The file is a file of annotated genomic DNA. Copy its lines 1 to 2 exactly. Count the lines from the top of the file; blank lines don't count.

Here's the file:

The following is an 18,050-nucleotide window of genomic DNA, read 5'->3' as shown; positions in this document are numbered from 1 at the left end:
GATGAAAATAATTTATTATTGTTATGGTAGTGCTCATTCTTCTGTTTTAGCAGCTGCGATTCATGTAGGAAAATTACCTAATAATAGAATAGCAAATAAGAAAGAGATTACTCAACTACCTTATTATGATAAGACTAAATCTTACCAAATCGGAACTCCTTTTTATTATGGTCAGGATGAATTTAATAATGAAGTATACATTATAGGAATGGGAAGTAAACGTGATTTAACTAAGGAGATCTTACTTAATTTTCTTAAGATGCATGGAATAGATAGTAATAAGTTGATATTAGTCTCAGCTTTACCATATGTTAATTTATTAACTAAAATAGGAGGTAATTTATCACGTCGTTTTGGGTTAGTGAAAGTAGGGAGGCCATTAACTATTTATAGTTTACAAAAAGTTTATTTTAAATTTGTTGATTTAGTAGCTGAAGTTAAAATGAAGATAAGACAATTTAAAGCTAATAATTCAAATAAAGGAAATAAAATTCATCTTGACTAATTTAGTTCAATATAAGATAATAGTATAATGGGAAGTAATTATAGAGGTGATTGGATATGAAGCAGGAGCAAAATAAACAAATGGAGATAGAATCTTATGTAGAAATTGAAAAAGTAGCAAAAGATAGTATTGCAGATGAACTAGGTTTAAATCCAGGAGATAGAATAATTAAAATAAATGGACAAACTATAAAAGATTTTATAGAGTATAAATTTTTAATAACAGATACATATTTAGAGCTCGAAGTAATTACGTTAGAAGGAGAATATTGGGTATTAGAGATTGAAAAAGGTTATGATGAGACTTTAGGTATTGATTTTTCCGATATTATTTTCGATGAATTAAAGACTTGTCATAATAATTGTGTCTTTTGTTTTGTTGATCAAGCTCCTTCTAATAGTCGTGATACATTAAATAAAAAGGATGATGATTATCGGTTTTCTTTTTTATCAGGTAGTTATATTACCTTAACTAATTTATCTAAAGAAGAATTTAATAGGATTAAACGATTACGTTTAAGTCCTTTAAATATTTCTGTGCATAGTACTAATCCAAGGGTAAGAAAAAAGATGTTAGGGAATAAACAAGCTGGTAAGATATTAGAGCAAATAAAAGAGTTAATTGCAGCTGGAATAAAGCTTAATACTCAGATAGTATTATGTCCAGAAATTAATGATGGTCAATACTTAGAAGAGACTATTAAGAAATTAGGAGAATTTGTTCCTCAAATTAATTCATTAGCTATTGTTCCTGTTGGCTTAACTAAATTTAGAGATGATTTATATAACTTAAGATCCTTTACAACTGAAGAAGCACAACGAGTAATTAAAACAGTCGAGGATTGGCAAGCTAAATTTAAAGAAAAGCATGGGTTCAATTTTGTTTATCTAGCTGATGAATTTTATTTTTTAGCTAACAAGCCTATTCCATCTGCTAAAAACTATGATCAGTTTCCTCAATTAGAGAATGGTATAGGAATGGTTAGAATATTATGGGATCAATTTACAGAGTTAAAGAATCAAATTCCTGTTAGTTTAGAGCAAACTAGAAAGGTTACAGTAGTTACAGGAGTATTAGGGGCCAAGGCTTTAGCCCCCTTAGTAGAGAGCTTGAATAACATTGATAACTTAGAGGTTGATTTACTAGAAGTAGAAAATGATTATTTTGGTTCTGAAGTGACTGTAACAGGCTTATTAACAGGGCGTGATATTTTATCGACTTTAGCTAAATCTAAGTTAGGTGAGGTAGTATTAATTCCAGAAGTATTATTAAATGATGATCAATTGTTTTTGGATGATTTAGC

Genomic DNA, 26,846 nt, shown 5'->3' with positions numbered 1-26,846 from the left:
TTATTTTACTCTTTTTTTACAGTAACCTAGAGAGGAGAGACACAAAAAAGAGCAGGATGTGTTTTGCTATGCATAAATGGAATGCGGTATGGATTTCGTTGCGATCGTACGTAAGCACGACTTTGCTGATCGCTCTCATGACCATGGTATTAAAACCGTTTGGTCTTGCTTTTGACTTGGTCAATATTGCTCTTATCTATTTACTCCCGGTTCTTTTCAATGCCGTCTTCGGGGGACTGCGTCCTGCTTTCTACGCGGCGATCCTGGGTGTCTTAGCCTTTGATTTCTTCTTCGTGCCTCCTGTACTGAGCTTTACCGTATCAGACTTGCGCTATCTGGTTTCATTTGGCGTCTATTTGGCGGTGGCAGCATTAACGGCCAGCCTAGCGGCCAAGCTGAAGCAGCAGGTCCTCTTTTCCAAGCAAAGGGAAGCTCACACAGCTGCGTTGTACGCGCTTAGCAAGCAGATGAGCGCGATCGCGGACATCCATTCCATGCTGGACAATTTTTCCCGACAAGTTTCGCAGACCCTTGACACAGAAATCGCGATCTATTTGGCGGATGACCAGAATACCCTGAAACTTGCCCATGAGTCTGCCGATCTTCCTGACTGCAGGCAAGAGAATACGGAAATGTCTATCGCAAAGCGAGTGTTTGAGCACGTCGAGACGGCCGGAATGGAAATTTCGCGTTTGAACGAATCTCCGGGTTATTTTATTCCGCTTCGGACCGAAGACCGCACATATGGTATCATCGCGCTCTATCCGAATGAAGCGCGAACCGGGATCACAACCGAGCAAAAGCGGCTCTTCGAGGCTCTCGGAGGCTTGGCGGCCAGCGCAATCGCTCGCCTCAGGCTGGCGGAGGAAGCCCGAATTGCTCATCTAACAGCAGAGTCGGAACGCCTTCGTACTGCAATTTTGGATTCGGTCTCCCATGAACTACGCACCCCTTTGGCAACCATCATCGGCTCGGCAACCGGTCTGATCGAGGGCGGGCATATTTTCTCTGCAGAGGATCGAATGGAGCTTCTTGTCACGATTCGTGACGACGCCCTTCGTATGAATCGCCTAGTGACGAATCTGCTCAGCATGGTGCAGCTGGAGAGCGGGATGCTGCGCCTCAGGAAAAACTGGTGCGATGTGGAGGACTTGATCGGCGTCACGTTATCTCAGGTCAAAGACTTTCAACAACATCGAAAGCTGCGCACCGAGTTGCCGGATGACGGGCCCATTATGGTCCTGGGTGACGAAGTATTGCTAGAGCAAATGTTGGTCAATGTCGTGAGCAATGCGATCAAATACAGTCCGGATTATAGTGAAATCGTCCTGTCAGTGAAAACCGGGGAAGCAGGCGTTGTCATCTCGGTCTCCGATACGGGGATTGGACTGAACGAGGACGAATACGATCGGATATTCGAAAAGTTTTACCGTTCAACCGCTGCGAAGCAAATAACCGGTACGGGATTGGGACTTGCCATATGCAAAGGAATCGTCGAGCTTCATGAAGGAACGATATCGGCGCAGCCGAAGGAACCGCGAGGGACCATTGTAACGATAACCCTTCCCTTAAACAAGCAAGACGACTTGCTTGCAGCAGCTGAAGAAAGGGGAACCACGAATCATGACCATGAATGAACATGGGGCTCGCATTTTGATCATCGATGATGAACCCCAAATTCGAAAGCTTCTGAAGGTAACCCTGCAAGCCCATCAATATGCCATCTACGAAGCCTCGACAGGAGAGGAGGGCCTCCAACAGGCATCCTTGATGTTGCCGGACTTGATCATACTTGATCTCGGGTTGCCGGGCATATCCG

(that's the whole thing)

The following is an 18,050-nucleotide window of genomic DNA, read 5'->3' as shown; positions in this document are numbered from 1 at the left end:
GATGAAAATAATTTATTATTGTTATGGTAGTGCTCATTCTTCTGTTTTAGCAGCTGCGATTCATGTAGGAAAATTACCTAATAATAGAATAGCAAATAAGAAAGAGATTACTCAACTACCTTATTATGATAAGACTAAATCTTACCAAATCGGAACTCCTTTTTATTATGGTCAGGATGAATTTAATAATGAAGTATACATTATAGGAATGGGAAGTAAACGTGATTTAACTAAGGAGATCTTACTTAATTTTCTTAAGATGCATGGAATAGATAGTAATAAGTTGATATTAGTCTCAGCTTTACCATATGTTAATTTATTAACTAAAATAGGAGGTAATTTATCACGTCGTTTTGGGTTAGTGAAAGTAGGGAGGCCATTAACTATTTATAGTTTACAAAAAGTTTATTTTAAATTTGTTGATTTAGTAGCTGAAGTTAAAATGAAGATAAGACAATTTAAAGCTAATAATTCAAATAAAGGAAATAAAATTCATCTTGACTAATTTAGTTCAATATAAGATAATAGTATAATGGGAAGTAATTATAGAGGTGATTGGATATGAAGCAGGAGCAAAATAAACAAATGGAGATAGAATCTTATGTAGAAATTGAAAAAGTAGCAAAAGATAGTATTGCAGATGAACTAGGTTTAAATCCAGGAGATAGAATAATTAAAATAAATGGACAAACTATAAAAGATTTTATAGAGTATAAATTTTTAATAACAGATACATATTTAGAGCTCGAAGTAATTACGTTAGAAGGAGAATATTGGGTATTAGAGATTGAAAAAGGTTATGATGAGACTTTAGGTATTGATTTTTCCGATATTATTTTCGATGAATTAAAGACTTGTCATAATAATTGTGTCTTTTGTTTTGTTGATCAAGCTCCTTCTAATAGTCGTGATACATTAAATAAAAAGGATGATGATTATCGGTTTTCTTTTTTATCAGGTAGTTATATTACCTTAACTAATTTATCTAAAGAAGAATTTAATAGGATTAAACGATTACGTTTAAGTCCTTTAAATATTTCTGTGCATAGTACTAATCCAAGGGTAAGAAAAAAGATGTTAGGGAATAAACAAGCTGGTAAGATATTAGAGCAAATAAAAGAGTTAATTGCAGCTGGAATAAAGCTTAATACTCAGATAGTATTATGTCCAGAAATTAATGATGGTCAATACTTAGAAGAGACTATTAAGAAATTAGGAGAATTTGTTCCTCAAATTAATTCATTAGCTATTGTTCCTGTTGGCTTAACTAAATTTAGAGATGATTTATATAACTTAAGATCCTTTACAACTGAAGAAGCACAACGAGTAATTAAAACAGTCGAGGATTGGCAAGCTAAATTTAAAGAAAAGCATGGGTTCAATTTTGTTTATCTAGCTGATGAATTTTATTTTTTAGCTAACAAGCCTATTCCATCTGCTAAAAACTATGATCAGTTTCCTCAATTAGAGAATGGTATAGGAATGGTTAGAATATTATGGGATCAATTTACAGAGTTAAAGAATCAAATTCCTGTTAGTTTAGAGCAAACTAGAAAGGTTACAGTAGTTACAGGAGTATTAGGGGCCAAGGCTTTAGCCCCCTTAGTAGAGAGCTTGAATAACATTGATAACTTAGAGGTTGATTTACTAGAAGTAGAAAATGATTATTTTGGTTCTGAAGTGACTGTAACAGGCTTATTAACAGGGCGTGATATTTTATCGACTTTAGCTAAATCTAAGTTAGGTGAGGTAGTATTAATTCCAGAAGTATTATTAAATGATGATCAATTGTTTTTGGATGATTTAGC